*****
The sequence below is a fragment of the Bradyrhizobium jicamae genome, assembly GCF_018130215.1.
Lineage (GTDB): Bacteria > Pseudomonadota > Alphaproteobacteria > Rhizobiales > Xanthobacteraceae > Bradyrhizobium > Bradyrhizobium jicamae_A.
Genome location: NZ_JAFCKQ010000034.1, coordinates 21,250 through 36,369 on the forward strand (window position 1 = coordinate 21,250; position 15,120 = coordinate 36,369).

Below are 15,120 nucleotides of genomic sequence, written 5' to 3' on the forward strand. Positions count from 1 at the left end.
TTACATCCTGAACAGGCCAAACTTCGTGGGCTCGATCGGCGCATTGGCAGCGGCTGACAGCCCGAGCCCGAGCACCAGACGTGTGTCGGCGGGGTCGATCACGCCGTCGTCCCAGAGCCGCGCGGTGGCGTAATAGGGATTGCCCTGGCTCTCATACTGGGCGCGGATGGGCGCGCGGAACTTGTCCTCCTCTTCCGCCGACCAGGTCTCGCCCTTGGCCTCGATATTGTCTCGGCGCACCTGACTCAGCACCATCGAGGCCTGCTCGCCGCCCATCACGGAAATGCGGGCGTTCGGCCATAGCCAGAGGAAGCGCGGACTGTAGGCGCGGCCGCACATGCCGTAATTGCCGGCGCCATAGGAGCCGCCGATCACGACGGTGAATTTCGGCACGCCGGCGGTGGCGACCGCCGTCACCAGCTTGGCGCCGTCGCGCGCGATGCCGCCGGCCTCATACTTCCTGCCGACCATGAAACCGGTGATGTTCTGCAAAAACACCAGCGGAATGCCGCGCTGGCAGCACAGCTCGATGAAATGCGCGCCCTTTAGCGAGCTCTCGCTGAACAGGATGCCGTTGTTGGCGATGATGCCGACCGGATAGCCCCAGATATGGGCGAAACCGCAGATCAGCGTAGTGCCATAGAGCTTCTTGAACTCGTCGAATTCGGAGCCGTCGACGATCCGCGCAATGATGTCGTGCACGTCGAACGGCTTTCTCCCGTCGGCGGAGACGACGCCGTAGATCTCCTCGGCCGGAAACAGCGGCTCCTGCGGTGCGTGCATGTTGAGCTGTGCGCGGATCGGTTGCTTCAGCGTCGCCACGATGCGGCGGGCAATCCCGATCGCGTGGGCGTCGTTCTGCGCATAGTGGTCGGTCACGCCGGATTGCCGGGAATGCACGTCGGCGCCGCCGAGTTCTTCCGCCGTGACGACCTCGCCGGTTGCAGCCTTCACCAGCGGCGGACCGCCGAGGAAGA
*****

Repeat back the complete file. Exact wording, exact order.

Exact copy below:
The sequence below is a fragment of the Bradyrhizobium jicamae genome, assembly GCF_018130215.1.
Lineage (GTDB): Bacteria > Pseudomonadota > Alphaproteobacteria > Rhizobiales > Xanthobacteraceae > Bradyrhizobium > Bradyrhizobium jicamae_A.
Genome location: NZ_JAFCKQ010000034.1, coordinates 21,250 through 36,369 on the forward strand (window position 1 = coordinate 21,250; position 15,120 = coordinate 36,369).

Below are 15,120 nucleotides of genomic sequence, written 5' to 3' on the forward strand. Positions count from 1 at the left end.
TTACATCCTGAACAGGCCAAACTTCGTGGGCTCGATCGGCGCATTGGCAGCGGCTGACAGCCCGAGCCCGAGCACCAGACGTGTGTCGGCGGGGTCGATCACGCCGTCGTCCCAGAGCCGCGCGGTGGCGTAATAGGGATTGCCCTGGCTCTCATACTGGGCGCGGATGGGCGCGCGGAACTTGTCCTCCTCTTCCGCCGACCAGGTCTCGCCCTTGGCCTCGATATTGTCTCGGCGCACCTGACTCAGCACCATCGAGGCCTGCTCGCCGCCCATCACGGAAATGCGGGCGTTCGGCCATAGCCAGAGGAAGCGCGGACTGTAGGCGCGGCCGCACATGCCGTAATTGCCGGCGCCATAGGAGCCGCCGATCACGACGGTGAATTTCGGCACGCCGGCGGTGGCGACCGCCGTCACCAGCTTGGCGCCGTCGCGCGCGATGCCGCCGGCCTCATACTTCCTGCCGACCATGAAACCGGTGATGTTCTGCAAAAACACCAGCGGAATGCCGCGCTGGCAGCACAGCTCGATGAAATGCGCGCCCTTTAGCGAGCTCTCGCTGAACAGGATGCCGTTGTTGGCGATGATGCCGACCGGATAGCCCCAGATATGGGCGAAACCGCAGATCAGCGTAGTGCCATAGAGCTTCTTGAACTCGTCGAATTCGGAGCCGTCGACGATCCGCGCAATGATGTCGTGCACGTCGAACGGCTTTCTCCCGTCGGCGGAGACGACGCCGTAGATCTCCTCGGCCGGAAACAGCGGCTCCTGCGGTGCGTGCATGTTGAGCTGTGCGCGGATCGGTTGCTTCAGCGTCGCCACGATGCGGCGGGCAATCCCGATCGCGTGGGCGTCGTTCTGCGCATAGTGGTCGGTCACGCCGGATTGCCGGGAATGCACGTCGGCGCCGCCGAGTTCTTCCGCCGTGACGACCTCGCCGGTTGCAGCCTTCACCAGCGGCGGACCGCCGAGGAAGA